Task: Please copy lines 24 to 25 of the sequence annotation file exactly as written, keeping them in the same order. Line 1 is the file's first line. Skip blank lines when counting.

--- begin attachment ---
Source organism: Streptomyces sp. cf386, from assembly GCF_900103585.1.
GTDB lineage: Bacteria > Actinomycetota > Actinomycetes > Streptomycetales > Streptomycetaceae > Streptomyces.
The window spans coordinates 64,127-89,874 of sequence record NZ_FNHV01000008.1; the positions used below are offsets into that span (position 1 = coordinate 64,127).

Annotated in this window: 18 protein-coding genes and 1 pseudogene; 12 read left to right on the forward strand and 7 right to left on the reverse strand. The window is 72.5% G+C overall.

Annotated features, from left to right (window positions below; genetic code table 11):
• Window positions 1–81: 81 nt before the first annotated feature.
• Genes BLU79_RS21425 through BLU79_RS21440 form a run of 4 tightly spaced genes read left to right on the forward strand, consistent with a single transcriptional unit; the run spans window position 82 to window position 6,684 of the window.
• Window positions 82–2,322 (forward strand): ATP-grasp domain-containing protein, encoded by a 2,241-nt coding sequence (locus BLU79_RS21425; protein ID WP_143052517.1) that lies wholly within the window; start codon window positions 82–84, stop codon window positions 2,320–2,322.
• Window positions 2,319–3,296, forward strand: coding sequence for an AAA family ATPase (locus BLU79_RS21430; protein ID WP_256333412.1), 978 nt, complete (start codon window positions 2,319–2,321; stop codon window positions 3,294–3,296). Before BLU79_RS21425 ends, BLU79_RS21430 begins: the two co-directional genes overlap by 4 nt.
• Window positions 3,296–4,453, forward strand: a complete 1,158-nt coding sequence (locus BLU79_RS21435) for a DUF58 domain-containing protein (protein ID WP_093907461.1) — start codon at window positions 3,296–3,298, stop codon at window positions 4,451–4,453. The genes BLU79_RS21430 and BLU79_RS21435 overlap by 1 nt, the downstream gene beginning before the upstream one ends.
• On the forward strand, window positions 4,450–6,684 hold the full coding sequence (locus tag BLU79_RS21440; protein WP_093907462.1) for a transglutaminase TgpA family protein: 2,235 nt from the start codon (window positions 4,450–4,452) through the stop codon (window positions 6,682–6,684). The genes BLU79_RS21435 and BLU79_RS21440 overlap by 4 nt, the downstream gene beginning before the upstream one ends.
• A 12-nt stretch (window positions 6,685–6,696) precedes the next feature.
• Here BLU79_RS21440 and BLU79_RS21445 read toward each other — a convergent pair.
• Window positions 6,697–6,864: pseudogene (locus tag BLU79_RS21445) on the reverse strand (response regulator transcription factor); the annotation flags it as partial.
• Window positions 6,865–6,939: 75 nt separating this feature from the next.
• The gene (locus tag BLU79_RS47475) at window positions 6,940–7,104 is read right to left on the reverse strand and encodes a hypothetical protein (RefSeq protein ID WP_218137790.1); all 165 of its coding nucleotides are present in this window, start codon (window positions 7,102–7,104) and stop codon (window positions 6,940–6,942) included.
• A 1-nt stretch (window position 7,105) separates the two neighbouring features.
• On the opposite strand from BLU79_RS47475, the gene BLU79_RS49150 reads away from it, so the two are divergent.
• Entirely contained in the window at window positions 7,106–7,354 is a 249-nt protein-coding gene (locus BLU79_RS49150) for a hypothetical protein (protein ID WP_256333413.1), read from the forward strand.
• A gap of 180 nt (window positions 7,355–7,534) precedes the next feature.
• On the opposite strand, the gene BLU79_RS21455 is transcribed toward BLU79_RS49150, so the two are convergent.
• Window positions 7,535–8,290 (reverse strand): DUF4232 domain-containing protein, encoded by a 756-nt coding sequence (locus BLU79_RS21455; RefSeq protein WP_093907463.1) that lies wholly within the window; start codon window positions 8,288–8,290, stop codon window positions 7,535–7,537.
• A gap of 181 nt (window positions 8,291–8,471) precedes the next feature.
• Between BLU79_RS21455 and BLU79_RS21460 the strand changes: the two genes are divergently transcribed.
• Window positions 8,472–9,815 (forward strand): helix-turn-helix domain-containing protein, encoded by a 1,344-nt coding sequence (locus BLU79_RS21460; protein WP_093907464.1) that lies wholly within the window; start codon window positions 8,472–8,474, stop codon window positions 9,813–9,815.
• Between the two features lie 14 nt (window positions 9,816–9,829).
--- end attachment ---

• Between BLU79_RS21455 and BLU79_RS21460 the strand changes: the two genes are divergently transcribed.
• Window positions 8,472–9,815 (forward strand): helix-turn-helix domain-containing protein, encoded by a 1,344-nt coding sequence (locus BLU79_RS21460; protein WP_093907464.1) that lies wholly within the window; start codon window positions 8,472–8,474, stop codon window positions 9,813–9,815.